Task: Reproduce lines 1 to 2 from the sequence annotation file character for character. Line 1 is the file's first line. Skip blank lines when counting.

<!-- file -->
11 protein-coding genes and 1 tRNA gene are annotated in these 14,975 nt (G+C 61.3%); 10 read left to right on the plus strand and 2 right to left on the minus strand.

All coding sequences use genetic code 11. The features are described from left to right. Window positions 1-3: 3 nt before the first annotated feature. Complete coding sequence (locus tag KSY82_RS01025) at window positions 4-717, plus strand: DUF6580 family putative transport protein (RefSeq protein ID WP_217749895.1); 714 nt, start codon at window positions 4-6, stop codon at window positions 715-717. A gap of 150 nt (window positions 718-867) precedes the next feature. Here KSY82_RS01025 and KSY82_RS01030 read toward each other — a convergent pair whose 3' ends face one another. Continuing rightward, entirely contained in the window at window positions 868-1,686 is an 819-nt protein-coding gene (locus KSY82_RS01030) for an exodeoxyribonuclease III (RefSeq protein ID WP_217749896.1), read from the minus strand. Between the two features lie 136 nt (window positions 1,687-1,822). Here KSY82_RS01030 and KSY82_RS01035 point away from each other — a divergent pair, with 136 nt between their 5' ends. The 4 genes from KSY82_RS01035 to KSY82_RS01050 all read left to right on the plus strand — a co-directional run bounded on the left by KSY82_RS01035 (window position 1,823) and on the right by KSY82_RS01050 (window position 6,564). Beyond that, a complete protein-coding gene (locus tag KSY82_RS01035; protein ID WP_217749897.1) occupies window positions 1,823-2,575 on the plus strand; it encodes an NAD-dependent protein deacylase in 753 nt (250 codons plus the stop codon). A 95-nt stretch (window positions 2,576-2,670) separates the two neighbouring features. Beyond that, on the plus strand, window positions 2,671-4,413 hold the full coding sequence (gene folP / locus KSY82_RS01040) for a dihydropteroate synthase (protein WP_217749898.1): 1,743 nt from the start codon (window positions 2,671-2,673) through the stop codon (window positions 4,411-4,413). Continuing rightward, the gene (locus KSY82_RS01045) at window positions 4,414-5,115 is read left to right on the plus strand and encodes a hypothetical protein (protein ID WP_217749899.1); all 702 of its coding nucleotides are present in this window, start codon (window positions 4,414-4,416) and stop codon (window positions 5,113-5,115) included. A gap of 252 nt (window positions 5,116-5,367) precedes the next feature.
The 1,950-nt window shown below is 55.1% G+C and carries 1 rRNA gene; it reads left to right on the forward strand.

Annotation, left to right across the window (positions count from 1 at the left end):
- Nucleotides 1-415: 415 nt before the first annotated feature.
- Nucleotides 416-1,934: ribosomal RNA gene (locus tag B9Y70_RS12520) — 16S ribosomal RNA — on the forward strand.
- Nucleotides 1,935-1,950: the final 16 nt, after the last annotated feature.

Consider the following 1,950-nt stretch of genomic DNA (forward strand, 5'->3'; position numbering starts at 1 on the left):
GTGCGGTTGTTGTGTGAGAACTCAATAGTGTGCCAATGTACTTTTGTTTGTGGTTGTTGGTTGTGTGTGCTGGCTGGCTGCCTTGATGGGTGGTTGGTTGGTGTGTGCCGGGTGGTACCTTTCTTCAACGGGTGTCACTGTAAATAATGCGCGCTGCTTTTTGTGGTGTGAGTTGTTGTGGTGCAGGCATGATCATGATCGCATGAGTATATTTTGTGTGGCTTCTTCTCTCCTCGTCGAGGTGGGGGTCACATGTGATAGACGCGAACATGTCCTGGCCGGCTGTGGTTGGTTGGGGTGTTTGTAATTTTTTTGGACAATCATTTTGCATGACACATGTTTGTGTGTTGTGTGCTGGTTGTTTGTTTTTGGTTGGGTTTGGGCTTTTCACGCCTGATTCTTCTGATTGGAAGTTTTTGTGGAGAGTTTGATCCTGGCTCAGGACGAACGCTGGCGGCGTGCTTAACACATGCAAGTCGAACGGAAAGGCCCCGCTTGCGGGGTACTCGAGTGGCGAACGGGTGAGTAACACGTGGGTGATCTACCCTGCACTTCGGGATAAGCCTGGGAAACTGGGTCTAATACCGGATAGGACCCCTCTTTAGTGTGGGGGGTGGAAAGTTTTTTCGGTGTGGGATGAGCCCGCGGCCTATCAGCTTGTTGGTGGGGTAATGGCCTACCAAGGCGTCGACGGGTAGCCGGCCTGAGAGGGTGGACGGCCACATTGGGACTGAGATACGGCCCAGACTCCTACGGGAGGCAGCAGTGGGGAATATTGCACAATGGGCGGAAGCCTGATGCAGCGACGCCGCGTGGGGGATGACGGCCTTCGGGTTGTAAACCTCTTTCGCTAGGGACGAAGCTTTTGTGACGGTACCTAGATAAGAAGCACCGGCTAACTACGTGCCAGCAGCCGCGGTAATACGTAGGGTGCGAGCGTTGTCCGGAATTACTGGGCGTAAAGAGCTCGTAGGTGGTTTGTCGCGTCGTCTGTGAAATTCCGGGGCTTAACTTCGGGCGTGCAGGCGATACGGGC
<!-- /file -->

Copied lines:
11 protein-coding genes and 1 tRNA gene are annotated in these 14,975 nt (G+C 61.3%); 10 read left to right on the plus strand and 2 right to left on the minus strand.

All coding sequences use genetic code 11. The features are described from left to right. Window positions 1-3: 3 nt before the first annotated feature. Complete coding sequence (locus tag KSY82_RS01025) at window positions 4-717, plus strand: DUF6580 family putative transport protein (RefSeq protein ID WP_217749895.1); 714 nt, start codon at window positions 4-6, stop codon at window positions 715-717. A gap of 150 nt (window positions 718-867) precedes the next feature. Here KSY82_RS01025 and KSY82_RS01030 read toward each other — a convergent pair whose 3' ends face one another. Continuing rightward, entirely contained in the window at window positions 868-1,686 is an 819-nt protein-coding gene (locus KSY82_RS01030) for an exodeoxyribonuclease III (RefSeq protein ID WP_217749896.1), read from the minus strand. Between the two features lie 136 nt (window positions 1,687-1,822). Here KSY82_RS01030 and KSY82_RS01035 point away from each other — a divergent pair, with 136 nt between their 5' ends. The 4 genes from KSY82_RS01035 to KSY82_RS01050 all read left to right on the plus strand — a co-directional run bounded on the left by KSY82_RS01035 (window position 1,823) and on the right by KSY82_RS01050 (window position 6,564). Beyond that, a complete protein-coding gene (locus tag KSY82_RS01035; protein ID WP_217749897.1) occupies window positions 1,823-2,575 on the plus strand; it encodes an NAD-dependent protein deacylase in 753 nt (250 codons plus the stop codon). A 95-nt stretch (window positions 2,576-2,670) separates the two neighbouring features. Beyond that, on the plus strand, window positions 2,671-4,413 hold the full coding sequence (gene folP / locus KSY82_RS01040) for a dihydropteroate synthase (protein WP_217749898.1): 1,743 nt from the start codon (window positions 2,671-2,673) through the stop codon (window positions 4,411-4,413). Continuing rightward, the gene (locus KSY82_RS01045) at window positions 4,414-5,115 is read left to right on the plus strand and encodes a hypothetical protein (protein ID WP_217749899.1); all 702 of its coding nucleotides are present in this window, start codon (window positions 4,414-4,416) and stop codon (window positions 5,113-5,115) included. A gap of 252 nt (window positions 5,116-5,367) precedes the next feature.